According to Smith (2014), effective leadership is one of the mostimportant elements that underwrite the success of an organization.University of Miami Hospital is not generating money as it issupposed to, stemming from leadership inadequacies. Because of a lackof effective leadership, University of Miami Hospital’s servicesare rated below average since there are no management-set protocolsor standards that synchronize the organization`s objectives with theactivities of its human resource. Sincethe University’s Hospitalservices are perceived sub-standard, it has lost most of itscustomers to its competitors, which translates to a reduction inrevenue all because of ineffective leadership.

Section II

Comparative Company Analysis

In its 2010 fiscal year, Pungo District Hospital (North Carolina)went through the same predicament as University of Miami Hospital. Inthis year, Pungo District Hospital had 11 million dollars inexpenses and 9.9 million dollars in revenue. Moreover, in its 2011fiscal year, Pungo District Hospital had 9.7 million dollars inincome and 10.98 million dollars in expenses (Huber, 2014). Thisinstitution, just like the University of Miami Hospital, was slowlylosing its financial grip because of a decrease in the number ofindividuals it attracted owing to the low quality of healthcareservices they provided which occasioned the economic catastrophe inPungo District Hospital`s financial bag. In pursuit of restoring theinstitution`s financial glory, the hospital`s board decided to seekfor a helping hand from a third party. In 2011, the hospital`s boardapproached Vidant Health, then known as University Health Systems(UHS), to discuss issues about taking over the hospital.

The negotiations transpired over three years, but in 2014, VidantHealth managed to take over the running of the institution. The firstthing Vidant Health did was a system overhaul (Antonakis and House,2014). They conducted a human resource evaluation drill which sawmany redundant executives dismissed. The leaders that proved to beproactive were retained but were trained on how to developtransformational and transactional leadership qualities since it isthe lack of these qualities in its executives that placed PungoDistrict Hospital between a rock and a hard place in the first place.Ever since these human resource changes were implemented, thesituation at Pungo District Hospital has upgraded financially.

This narrative is relevant to this study because Pungo DistrictHospital`s story is relatively similar to University of Miami’sHospital narrative. Both these institutions lost their financialglory because of ineffective leadership. To turn the situationaround, Pungo District Hospital had to overhaul its executive humanresource. The redundant leaders were sent packing, while those thatproved to show signs of activity were retained and trained on how tobecome transformational and transactional leaders that would direct,motivate, and reward their employees for outstanding performance.From my point of perspective, I am of the opinion that thissolution`s application is viable in my institution`s problem. We arecurrently experiencing financially crippling times, but I firmlybelieve that a complete overhaul in my organization`s top executivesmight provide my system with an opportunity of restoring itself toits initial financial position.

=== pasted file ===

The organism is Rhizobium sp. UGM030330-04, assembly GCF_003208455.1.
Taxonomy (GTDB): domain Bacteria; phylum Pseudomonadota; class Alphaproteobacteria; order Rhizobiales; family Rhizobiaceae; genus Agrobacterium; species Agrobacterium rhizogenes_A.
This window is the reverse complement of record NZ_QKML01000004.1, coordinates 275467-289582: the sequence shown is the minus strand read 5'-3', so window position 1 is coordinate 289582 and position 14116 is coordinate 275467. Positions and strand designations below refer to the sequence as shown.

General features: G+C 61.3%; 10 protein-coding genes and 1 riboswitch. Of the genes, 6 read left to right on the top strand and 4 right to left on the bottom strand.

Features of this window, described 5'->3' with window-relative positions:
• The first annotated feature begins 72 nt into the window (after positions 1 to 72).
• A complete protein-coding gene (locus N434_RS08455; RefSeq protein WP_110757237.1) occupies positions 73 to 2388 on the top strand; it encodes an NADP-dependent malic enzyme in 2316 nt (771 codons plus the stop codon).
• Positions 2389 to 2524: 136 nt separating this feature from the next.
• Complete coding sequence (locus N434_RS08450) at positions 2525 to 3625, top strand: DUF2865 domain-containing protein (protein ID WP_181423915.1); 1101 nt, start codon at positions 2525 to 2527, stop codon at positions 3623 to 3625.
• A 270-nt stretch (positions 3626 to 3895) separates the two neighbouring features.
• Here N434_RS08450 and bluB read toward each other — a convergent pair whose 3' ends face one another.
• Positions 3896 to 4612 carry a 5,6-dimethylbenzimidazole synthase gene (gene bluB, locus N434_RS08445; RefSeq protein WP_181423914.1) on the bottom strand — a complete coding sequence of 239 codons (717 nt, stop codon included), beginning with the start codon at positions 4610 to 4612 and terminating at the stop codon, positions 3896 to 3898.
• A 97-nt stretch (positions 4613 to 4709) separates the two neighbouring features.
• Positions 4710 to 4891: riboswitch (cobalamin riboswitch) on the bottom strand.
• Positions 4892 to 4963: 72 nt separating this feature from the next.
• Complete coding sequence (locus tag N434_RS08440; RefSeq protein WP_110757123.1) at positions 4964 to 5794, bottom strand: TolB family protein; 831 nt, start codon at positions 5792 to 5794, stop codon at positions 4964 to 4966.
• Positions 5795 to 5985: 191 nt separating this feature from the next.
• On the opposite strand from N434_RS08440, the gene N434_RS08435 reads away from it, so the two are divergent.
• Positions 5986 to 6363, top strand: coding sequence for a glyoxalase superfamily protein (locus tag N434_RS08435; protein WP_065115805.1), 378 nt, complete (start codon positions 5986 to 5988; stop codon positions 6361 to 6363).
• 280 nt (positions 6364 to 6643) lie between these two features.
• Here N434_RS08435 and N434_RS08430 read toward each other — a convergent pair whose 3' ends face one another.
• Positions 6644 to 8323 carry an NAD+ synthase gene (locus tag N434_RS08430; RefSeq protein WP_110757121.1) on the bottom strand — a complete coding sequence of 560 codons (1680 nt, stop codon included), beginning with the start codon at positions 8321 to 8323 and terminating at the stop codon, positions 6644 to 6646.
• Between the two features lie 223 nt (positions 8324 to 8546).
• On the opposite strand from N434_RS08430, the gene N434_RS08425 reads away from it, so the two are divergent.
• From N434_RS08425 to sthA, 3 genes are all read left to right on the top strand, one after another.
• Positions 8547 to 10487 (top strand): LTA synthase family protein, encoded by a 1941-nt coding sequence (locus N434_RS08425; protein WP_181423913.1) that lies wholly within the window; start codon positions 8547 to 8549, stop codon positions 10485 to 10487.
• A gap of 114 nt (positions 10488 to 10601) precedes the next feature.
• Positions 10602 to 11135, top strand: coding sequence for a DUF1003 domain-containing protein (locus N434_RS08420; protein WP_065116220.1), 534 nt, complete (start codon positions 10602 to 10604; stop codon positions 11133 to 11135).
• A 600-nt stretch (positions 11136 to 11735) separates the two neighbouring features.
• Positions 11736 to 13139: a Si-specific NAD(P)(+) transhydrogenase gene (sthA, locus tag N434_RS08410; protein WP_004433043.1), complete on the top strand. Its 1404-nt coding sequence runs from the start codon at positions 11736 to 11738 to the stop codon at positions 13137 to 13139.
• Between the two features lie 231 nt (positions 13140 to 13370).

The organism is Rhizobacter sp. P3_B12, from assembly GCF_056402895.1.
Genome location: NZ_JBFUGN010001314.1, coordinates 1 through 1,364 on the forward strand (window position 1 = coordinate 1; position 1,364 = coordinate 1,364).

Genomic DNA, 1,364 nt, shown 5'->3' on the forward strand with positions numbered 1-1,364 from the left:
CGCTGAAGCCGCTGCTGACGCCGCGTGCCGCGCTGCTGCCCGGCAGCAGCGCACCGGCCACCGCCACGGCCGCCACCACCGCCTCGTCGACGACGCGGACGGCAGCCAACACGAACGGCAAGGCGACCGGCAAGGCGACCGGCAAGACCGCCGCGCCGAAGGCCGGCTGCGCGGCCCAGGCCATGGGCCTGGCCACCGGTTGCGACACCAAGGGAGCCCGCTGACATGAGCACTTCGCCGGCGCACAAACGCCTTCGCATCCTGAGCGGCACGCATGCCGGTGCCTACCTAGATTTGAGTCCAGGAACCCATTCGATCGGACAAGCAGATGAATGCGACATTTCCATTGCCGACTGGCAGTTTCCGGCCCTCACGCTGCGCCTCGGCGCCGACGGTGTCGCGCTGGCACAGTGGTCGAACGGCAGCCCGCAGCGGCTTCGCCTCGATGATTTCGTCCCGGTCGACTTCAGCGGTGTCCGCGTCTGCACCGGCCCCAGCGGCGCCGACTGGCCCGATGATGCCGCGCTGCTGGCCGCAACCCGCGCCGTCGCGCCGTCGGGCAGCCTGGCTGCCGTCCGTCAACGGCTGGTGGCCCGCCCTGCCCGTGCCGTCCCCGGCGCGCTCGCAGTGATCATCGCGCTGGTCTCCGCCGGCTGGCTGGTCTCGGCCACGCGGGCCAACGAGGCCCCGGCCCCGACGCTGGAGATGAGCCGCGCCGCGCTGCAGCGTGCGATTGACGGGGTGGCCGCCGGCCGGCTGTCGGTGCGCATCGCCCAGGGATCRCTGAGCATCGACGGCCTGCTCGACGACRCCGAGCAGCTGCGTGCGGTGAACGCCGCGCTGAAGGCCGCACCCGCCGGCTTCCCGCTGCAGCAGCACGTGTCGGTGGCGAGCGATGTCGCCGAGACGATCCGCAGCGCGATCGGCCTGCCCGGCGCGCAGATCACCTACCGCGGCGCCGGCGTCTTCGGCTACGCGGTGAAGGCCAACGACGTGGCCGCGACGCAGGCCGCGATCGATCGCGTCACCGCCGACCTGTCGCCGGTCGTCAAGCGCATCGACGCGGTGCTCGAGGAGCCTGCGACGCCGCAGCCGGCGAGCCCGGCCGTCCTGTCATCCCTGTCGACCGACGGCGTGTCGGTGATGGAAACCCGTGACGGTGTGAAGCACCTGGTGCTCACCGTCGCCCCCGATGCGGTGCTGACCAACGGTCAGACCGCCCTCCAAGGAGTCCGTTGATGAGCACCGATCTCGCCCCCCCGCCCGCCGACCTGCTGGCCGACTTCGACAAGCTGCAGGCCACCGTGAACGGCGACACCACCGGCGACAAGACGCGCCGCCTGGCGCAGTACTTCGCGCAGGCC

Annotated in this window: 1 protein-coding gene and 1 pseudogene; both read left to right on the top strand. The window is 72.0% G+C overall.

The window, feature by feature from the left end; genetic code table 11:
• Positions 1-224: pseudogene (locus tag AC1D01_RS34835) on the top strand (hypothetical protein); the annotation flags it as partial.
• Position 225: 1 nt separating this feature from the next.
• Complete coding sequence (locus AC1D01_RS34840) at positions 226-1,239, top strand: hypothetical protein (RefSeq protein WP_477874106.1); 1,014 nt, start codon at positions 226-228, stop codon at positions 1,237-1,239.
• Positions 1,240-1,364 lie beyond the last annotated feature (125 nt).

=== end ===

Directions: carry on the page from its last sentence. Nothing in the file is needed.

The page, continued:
With an adjustment in leadership strategies, University of MiamiHospital will have standardized protocols and systems that intertwineorganizational goals with the activities of its human resourcepotentially improving our quality of services, thereby restoring mycompany`s initial financial triumph. Furthermore, training myinstitution`s executives on how to develop transformational andtransactional leadership qualities will bulwark University of MiamiHospital’s efforts to redeem itself since these “new crop” ofleaders will motivate, support, and reward us as their subordinates,which will, in turn, be mirrored by an improvement in revenuecollection. Therefore, I believe that this solution is viable andapplicable to the University of Miami Hospital.

Section III

This paper has explored the fact that for an organization to thrivein the present-day market conditions, it has to have effectiveleaders who can lead the entire team in processes of transformation.Companies have to change their strategies from time to time toconform to the current market conditions (Kotlyar and Karakowsky,2007). To implement the change process, this paper has demonstratedthat transformational and transactional qualities in a leader arevital to the success or failure of a company. Transformationalleadership approach creates a positive and valuable change in peoplewithin an organization with the aim of setting up a leader out of afollower. Transactional leadership directs and motivates subordinatesthrough appealing to their self-interest through a system of rewardsand punishments.

It is probable that dismissing ineffective leaders and training theremaining ones, including those that will be employed asreplacements, on developing the necessary leadership skills to driveorganizational change, would be beneficial to University of MiamiHospital. This approach proved to be successful in Pungo DistrictHospital`s predicament, so the same solution is applicable toUniversity of Miami Hospital. What this institution requires istransformational and transactional leaders to instigate and implementchanges that will enable it to thrive and survive in the present-dayunpredictable healthcare business.